The Village without Fear
‘Tis of Thee
Try as You Might
Love and Life
Eden Sank to Grief
THE VILLAGE WITHOUT FEAR
This farmland’s our home,
They call us squatters here,
Where our families have grown,
The Village Without Fear.
Government came in,
They didn’t waste a tear,
Burned our wooden houses,
The Village Without Fear.
With clothes on our backs,
Still the ruling’s clear,
Suicidal, we must leave
The Village Without Fear.
‘TIS OF THEE
A culture, decadent, that worships flesh
And death will eat itself like cancer cells
In nursing homes, and dollars won’t refresh
The worshippers alone in private hells.
The public debt a threat, the internet
Divas and doctors who dispense advice;
Another sting on teenage cigarettes,
Another show with cops who chase down vice.
Higher skyscrapers, pop songs, dances, stars,
New snobs, the stars who show how low they ride,
And in the cities, suburbs, hills and farms
Bedazzled grooms drive home with plastic brides.
And animated baseball, bodies zipped
In nylon parkas on Mount Everest’s slopes
Where copters will not fly; elections tipped
By social media and voters’ hopes,
A birthmother search, HIV home tests,
The nouveau riche improve their aging shapes
With dyed hair, facelifts, and inflated breasts,
Toupees and tummy tucks, the great escapes.
The middle class can barely keep the pace,
The welfare kid keeps falling far behind
Despite the billions squandered to replace
The guilt, for giveaways don’t stir his mind.
In God we used to trust, and now it’s Self–
The water’s bad in India, the wars
Leave body parts and orphans on the shelf–
“Who cares? My cards are maxed from clothing stores.”
The fix is on, you bet on any horse
And keep your mouth shut, win or lose, you pay
Your money, take your chance; no-fault divorce
Will rescue you from shame and disarray.
The dilettantes sell Art for vanity
And dollars while the poet-prophets speak
The Word in season, out of season, free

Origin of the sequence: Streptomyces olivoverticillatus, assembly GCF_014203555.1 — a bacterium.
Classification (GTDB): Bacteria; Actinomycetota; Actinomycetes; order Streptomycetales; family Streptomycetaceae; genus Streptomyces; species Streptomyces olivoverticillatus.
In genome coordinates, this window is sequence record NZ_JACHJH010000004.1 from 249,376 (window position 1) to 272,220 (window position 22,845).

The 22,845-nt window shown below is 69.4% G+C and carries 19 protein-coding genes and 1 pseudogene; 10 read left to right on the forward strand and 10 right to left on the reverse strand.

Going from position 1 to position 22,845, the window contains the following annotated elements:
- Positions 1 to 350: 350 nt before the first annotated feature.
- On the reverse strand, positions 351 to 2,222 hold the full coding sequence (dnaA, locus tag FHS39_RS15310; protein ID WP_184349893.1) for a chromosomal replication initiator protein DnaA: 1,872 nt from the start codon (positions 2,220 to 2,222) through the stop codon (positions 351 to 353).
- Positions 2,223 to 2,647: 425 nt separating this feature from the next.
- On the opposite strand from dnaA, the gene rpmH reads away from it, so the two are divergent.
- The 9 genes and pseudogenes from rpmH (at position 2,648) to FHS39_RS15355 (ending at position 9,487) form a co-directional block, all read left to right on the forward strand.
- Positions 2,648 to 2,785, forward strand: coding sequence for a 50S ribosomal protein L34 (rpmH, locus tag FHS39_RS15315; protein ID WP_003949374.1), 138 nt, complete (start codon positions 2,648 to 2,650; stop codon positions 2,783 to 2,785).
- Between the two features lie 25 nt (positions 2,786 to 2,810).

Or as slaves, obedient and meek.
Avenatti and NXVIM, branding marks,
Satellites, laser beams and astronauts,
New Ponzi schemes, illegal telemarkets,
Honeypots, afterthoughts and counterplots;
Flat tire, a gun for hire, they sell desire
In bars and motel rooms where no one tells
‘Cause no one asks; an L.A. arson fire
Gets paid, though the investigator smells
The sin of fallen man in Eden’s green,
As though a time machine had showed him bliss
Only to shake away the scales unseen,
Exposing evil as in Genesis.
The hoaxers, perjurers, and murderers,
Unpunished, roam the land wild as mountain goats,
They’re wealthy, influential, and secure,
And they know how to sway important votes.
Teenage flirts, cubist shirts and campaign dirt,
A suicide who’d called out pedophiles–
No drugs, no words relieve a young man’s hurt:
How can a sinful man be reconciled?
Peace treaties, diabetes, kiss your sweetie,
Nuke waste, a mugger Maced, two-faced rat-race,
So many potholes you can’t see the street;
So many taxes, cheating’s commonplace.
Perverts expose themselves to talk-show hosts
And hit-men have their quarter-hour of fame;
Mass media ignores the Holy Ghost
And acts as though the people are to blame.
All are one: Black and yellow, red and white,
Said JFK and Martin Luther King,
But on the subway ‘round ten at night,
The stench of fear and hate is sickening.
The dress-down candidate and his smart wife,
The steel magnolia, herbal remedies,
Montana Freemen and the F.B.I.
In wait; a watch which needs no batteries,
With child abusers, cocaine users, gun-
Toting cruisers, boozers, losers, and gang-
Bang drive-by shooters, the karate nuns,
With tennis shoes as codes, with convict slang.
The leveraged buy-outs, mergers, acquisitions,
Foreclosures, bankruptcies, bonds, notes, and deeds,
Rich democrats in powerful positions,
Like barrel cacti pointed in the weeds.
You rich and powerful, you’re food for worms,
A hunchbacked woman groans outside your door,
The smell of unwashed flesh: the butler squirms,
But you’re too busy phoning Singapore
To see the soil is drenched with babies’ blood.
The jet-set crowd has parties ‘til the dawns,
Posterity is thrown like rags in mud,
Prosperity makes men automatons.
Indecisions, forgetfulness and haze
Coagulate in corners of the stair;
Subversives sleeping, triggered, rise and daze
With a false-flag distraction, a gun nightmare.
Churchill, Prime Minister, declared, “The price
Of greatness is responsibility”
(Or so a poster said) and heed advice,
For “history guides us by vanities.”
Political correctness versus Christ:
Over the long run you can bet on Him
To overcome man’s wicked “Paradise”,
Naive as games upon the jungle gym.
My poetry is art; it’s serious
To me, and though you may not understand
The ins and outs, at least you’re curious
To read the words that print out by my hand.
The unacknowledged legislators of
The world are poets, Shelley in defense
Remarked: With skill and loads of Christian love,
With verses soaked in meaning, this makes sense.
The times were tainted by their ignorance,
And he was treated like an orphan boy,
But by the grace of God, with common sense,
He did God’s holy work and felt His joy.
Invisibility has benefits,
Take it from me, invisible for years,
With bandages wrapped ‘round my face, and slits
Through which I view the changing of the gears.
A preacher taught on Reno radio
The ways the Bible can interpret news;
A poet taught from texts of long ago